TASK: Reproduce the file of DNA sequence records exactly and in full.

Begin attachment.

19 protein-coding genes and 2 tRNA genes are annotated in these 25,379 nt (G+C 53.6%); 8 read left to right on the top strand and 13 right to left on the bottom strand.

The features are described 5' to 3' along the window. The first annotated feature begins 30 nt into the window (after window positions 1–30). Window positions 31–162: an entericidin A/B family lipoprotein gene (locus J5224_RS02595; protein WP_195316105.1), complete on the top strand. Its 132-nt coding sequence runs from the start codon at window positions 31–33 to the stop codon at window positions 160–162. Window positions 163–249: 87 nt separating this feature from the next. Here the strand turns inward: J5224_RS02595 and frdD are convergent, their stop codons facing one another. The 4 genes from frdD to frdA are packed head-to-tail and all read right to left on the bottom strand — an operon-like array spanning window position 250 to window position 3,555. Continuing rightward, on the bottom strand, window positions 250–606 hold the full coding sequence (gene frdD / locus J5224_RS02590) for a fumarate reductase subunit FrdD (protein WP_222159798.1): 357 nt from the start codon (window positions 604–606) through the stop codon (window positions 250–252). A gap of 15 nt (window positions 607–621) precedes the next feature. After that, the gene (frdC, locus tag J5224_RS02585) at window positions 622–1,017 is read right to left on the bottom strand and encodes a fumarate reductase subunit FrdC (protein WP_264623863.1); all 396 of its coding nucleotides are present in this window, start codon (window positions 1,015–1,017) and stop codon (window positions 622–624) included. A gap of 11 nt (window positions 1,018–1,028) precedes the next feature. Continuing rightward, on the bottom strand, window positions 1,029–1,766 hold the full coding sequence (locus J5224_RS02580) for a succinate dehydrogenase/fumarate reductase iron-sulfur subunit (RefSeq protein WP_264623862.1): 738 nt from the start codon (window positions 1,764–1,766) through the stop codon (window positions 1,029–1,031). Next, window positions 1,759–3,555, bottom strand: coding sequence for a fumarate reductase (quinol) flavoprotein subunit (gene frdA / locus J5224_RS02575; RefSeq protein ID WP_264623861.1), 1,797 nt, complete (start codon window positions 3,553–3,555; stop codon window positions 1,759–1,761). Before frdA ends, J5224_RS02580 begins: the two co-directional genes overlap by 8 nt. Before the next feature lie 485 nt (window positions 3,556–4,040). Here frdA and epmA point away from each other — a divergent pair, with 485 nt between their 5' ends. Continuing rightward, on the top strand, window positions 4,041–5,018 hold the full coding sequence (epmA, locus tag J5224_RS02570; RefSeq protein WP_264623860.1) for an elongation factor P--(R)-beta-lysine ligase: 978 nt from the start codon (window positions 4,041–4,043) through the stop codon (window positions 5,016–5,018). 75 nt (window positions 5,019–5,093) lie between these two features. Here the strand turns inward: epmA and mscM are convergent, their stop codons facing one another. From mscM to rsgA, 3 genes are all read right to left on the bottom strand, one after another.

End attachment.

19 protein-coding genes and 2 tRNA genes are annotated in these 25,379 nt (G+C 53.6%); 8 read left to right on the top strand and 13 right to left on the bottom strand.

The features are described 5' to 3' along the window. The first annotated feature begins 30 nt into the window (after window positions 1–30). Window positions 31–162: an entericidin A/B family lipoprotein gene (locus J5224_RS02595; protein WP_195316105.1), complete on the top strand. Its 132-nt coding sequence runs from the start codon at window positions 31–33 to the stop codon at window positions 160–162. Window positions 163–249: 87 nt separating this feature from the next. Here the strand turns inward: J5224_RS02595 and frdD are convergent, their stop codons facing one another. The 4 genes from frdD to frdA are packed head-to-tail and all read right to left on the bottom strand — an operon-like array spanning window position 250 to window position 3,555. Continuing rightward, on the bottom strand, window positions 250–606 hold the full coding sequence (gene frdD / locus J5224_RS02590) for a fumarate reductase subunit FrdD (protein WP_222159798.1): 357 nt from the start codon (window positions 604–606) through the stop codon (window positions 250–252). A gap of 15 nt (window positions 607–621) precedes the next feature. After that, the gene (frdC, locus tag J5224_RS02585) at window positions 622–1,017 is read right to left on the bottom strand and encodes a fumarate reductase subunit FrdC (protein WP_264623863.1); all 396 of its coding nucleotides are present in this window, start codon (window positions 1,015–1,017) and stop codon (window positions 622–624) included. A gap of 11 nt (window positions 1,018–1,028) precedes the next feature. Continuing rightward, on the bottom strand, window positions 1,029–1,766 hold the full coding sequence (locus J5224_RS02580) for a succinate dehydrogenase/fumarate reductase iron-sulfur subunit (RefSeq protein WP_264623862.1): 738 nt from the start codon (window positions 1,764–1,766) through the stop codon (window positions 1,029–1,031). Next, window positions 1,759–3,555, bottom strand: coding sequence for a fumarate reductase (quinol) flavoprotein subunit (gene frdA / locus J5224_RS02575; RefSeq protein ID WP_264623861.1), 1,797 nt, complete (start codon window positions 3,553–3,555; stop codon window positions 1,759–1,761). Before frdA ends, J5224_RS02580 begins: the two co-directional genes overlap by 8 nt. Before the next feature lie 485 nt (window positions 3,556–4,040). Here frdA and epmA point away from each other — a divergent pair, with 485 nt between their 5' ends. Continuing rightward, on the top strand, window positions 4,041–5,018 hold the full coding sequence (epmA, locus tag J5224_RS02570; RefSeq protein WP_264623860.1) for an elongation factor P--(R)-beta-lysine ligase: 978 nt from the start codon (window positions 4,041–4,043) through the stop codon (window positions 5,016–5,018). 75 nt (window positions 5,019–5,093) lie between these two features. Here the strand turns inward: epmA and mscM are convergent, their stop codons facing one another. From mscM to rsgA, 3 genes are all read right to left on the bottom strand, one after another.